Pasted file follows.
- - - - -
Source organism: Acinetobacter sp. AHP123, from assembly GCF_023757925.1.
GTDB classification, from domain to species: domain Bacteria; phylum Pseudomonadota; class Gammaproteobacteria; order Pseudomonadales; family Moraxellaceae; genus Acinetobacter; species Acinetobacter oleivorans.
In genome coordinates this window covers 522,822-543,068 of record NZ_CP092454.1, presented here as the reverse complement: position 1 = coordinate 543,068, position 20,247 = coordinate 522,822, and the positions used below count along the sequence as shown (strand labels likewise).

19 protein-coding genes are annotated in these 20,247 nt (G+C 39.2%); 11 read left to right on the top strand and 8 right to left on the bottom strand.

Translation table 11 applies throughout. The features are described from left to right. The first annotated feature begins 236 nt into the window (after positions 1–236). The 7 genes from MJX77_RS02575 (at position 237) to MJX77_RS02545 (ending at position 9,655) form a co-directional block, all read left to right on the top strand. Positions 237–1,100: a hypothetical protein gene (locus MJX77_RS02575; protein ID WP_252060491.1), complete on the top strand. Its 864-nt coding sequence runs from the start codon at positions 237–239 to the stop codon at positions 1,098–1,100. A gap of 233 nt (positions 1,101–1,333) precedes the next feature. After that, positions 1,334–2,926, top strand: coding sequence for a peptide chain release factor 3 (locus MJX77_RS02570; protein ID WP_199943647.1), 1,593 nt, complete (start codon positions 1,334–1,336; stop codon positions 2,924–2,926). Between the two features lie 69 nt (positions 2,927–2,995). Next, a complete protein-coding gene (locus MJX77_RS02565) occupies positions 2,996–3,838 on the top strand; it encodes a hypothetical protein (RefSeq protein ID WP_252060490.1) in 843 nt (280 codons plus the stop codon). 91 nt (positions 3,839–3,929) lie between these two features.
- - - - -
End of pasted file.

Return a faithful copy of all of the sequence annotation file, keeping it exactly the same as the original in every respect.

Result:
Source organism: Acinetobacter sp. AHP123, from assembly GCF_023757925.1.
GTDB classification, from domain to species: domain Bacteria; phylum Pseudomonadota; class Gammaproteobacteria; order Pseudomonadales; family Moraxellaceae; genus Acinetobacter; species Acinetobacter oleivorans.
In genome coordinates this window covers 522,822-543,068 of record NZ_CP092454.1, presented here as the reverse complement: position 1 = coordinate 543,068, position 20,247 = coordinate 522,822, and the positions used below count along the sequence as shown (strand labels likewise).

19 protein-coding genes are annotated in these 20,247 nt (G+C 39.2%); 11 read left to right on the top strand and 8 right to left on the bottom strand.

Translation table 11 applies throughout. The features are described from left to right. The first annotated feature begins 236 nt into the window (after positions 1–236). The 7 genes from MJX77_RS02575 (at position 237) to MJX77_RS02545 (ending at position 9,655) form a co-directional block, all read left to right on the top strand. Positions 237–1,100: a hypothetical protein gene (locus MJX77_RS02575; protein ID WP_252060491.1), complete on the top strand. Its 864-nt coding sequence runs from the start codon at positions 237–239 to the stop codon at positions 1,098–1,100. A gap of 233 nt (positions 1,101–1,333) precedes the next feature. After that, positions 1,334–2,926, top strand: coding sequence for a peptide chain release factor 3 (locus MJX77_RS02570; protein ID WP_199943647.1), 1,593 nt, complete (start codon positions 1,334–1,336; stop codon positions 2,924–2,926). Between the two features lie 69 nt (positions 2,927–2,995). Next, a complete protein-coding gene (locus MJX77_RS02565) occupies positions 2,996–3,838 on the top strand; it encodes a hypothetical protein (RefSeq protein ID WP_252060490.1) in 843 nt (280 codons plus the stop codon). 91 nt (positions 3,839–3,929) lie between these two features.